How can policy makers address the multiple constraints facing firms? A novel approach

An intervention in Tanzania that simultaneously resolved skills (business training) and finance (grants) constraints for micro firms was successful in improving sales and profits relative to a program that addressed only one constraint (Berge et al., 2015). Such an evidence offers the hope that addressing multiple constraints to firm growth can be more effective. With this objective, the Financial Inclusion and Entrepreneurship Scaling project of the World Bank adopts a three-stage “graduation” or “funneling” approach to sequentially build firm capabilities and improve access to market and finance. The first stage aims at changing the mindset, through offering a psychology-based personal initiative training. Firms graduating from this stage move to the second stage, which builds the technical capabilities of firms to access the financial or product markets. Finally, firms that successfully complete this stage move to the third stage, which will establish linkages with their potential customers, as well as offer financial assistance. While the design of the program is approved and the firm “funneling” approach is being adopted in other countries and contexts, only a rigorous impact evaluation can tell us whether this will be successful and scalable. There is a long journey ahead of us!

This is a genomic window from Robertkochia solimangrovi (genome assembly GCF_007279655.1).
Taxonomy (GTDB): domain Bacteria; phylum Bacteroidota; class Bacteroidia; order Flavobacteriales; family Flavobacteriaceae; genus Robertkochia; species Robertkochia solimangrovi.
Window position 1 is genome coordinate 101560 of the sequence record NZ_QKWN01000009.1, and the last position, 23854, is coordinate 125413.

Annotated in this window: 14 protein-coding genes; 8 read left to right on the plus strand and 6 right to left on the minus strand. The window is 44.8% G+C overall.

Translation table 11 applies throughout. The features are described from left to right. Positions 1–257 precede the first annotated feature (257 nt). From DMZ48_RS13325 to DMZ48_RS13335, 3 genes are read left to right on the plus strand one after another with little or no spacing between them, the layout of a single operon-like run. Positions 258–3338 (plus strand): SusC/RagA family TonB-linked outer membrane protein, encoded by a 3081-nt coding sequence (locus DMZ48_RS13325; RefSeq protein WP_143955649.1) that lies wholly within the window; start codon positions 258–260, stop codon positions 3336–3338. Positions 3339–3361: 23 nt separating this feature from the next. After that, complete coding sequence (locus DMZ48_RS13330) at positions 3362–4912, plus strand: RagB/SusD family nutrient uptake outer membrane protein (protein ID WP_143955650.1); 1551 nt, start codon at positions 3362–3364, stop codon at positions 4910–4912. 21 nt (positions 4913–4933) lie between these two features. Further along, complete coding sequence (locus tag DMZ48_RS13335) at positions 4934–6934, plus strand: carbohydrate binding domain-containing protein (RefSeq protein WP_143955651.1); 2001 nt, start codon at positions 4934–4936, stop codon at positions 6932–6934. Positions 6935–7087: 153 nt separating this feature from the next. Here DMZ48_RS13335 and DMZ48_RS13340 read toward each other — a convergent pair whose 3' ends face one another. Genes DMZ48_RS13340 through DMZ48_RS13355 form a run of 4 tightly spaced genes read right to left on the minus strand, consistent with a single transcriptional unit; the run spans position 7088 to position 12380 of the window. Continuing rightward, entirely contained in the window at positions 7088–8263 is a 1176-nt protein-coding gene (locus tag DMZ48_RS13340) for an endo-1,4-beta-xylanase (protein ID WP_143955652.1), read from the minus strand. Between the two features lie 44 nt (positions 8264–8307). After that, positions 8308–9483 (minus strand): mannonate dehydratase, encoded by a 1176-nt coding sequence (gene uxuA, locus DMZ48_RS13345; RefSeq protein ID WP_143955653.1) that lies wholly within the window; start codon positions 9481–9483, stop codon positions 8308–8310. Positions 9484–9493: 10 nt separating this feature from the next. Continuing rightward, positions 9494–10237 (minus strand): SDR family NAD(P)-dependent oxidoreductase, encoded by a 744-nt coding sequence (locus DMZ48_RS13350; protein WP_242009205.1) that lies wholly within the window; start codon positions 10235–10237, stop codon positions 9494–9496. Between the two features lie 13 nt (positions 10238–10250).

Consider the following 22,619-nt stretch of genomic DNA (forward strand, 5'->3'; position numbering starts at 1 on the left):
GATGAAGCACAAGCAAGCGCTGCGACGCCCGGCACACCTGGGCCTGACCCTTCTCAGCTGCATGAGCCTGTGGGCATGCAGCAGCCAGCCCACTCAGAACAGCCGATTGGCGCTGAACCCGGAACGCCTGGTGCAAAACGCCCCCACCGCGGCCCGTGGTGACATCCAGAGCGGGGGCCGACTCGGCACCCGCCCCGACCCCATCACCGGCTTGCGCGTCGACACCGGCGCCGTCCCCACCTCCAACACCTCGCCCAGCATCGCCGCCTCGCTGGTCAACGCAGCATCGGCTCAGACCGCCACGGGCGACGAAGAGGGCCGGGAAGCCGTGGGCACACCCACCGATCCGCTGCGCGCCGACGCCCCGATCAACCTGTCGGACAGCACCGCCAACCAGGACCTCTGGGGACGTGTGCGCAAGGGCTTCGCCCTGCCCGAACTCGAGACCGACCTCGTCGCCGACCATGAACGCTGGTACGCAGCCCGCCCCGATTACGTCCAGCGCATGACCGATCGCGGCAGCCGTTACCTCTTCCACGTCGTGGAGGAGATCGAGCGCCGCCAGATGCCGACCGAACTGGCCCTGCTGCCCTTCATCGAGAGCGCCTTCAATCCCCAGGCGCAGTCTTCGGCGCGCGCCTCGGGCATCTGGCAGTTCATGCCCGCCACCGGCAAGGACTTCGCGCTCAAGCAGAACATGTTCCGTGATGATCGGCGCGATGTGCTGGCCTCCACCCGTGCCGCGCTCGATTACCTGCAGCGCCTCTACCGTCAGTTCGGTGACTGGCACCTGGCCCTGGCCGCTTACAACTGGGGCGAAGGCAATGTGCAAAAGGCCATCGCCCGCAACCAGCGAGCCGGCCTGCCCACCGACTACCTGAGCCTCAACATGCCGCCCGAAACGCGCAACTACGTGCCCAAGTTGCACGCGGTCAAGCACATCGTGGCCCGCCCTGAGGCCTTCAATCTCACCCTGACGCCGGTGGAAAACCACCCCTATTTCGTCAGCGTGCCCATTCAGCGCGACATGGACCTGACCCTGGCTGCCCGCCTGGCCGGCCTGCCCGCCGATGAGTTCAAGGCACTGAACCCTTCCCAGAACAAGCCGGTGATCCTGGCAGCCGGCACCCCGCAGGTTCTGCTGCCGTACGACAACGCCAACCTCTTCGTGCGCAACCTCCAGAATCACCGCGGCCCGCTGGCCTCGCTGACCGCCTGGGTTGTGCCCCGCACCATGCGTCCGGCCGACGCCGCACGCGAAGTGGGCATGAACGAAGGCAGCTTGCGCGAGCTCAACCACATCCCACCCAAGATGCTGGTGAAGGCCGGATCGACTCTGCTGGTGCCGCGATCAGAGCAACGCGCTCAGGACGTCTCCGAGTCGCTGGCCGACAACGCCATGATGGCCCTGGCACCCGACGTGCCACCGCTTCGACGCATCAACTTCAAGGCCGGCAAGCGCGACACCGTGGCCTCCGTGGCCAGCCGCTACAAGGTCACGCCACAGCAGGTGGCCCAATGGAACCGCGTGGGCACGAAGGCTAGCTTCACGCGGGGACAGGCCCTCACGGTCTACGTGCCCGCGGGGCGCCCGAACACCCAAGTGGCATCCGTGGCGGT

Figure 1: Firm Capability Development Framework

Financial Inclusion and Entrepreneurship Scaling Project

A diagram showing the three stages of Firm Capability Development Framework


Anderson, S. J., R. Chandy, B. Zia, 2018. Pathways to Profits: The Impact of Marketing vs. Finance Skills on Business Performance. Management Science, 64, 12, 5559–5583.

Banerjee, A., D. Karlan, J. Zinman, 2015. Six Randomized Evaluations of Microcredit: Introduction and Further Steps. American Economic Journal: Applied Economics, 7, 1–21.

Berge, L. I. O., B. Kjetil, B. Tungodden, 2015. Human and Financial Capital for Microenterprise Development: Evidence from a Field and Lab Experiment. Management Science, 61, 4, 707–722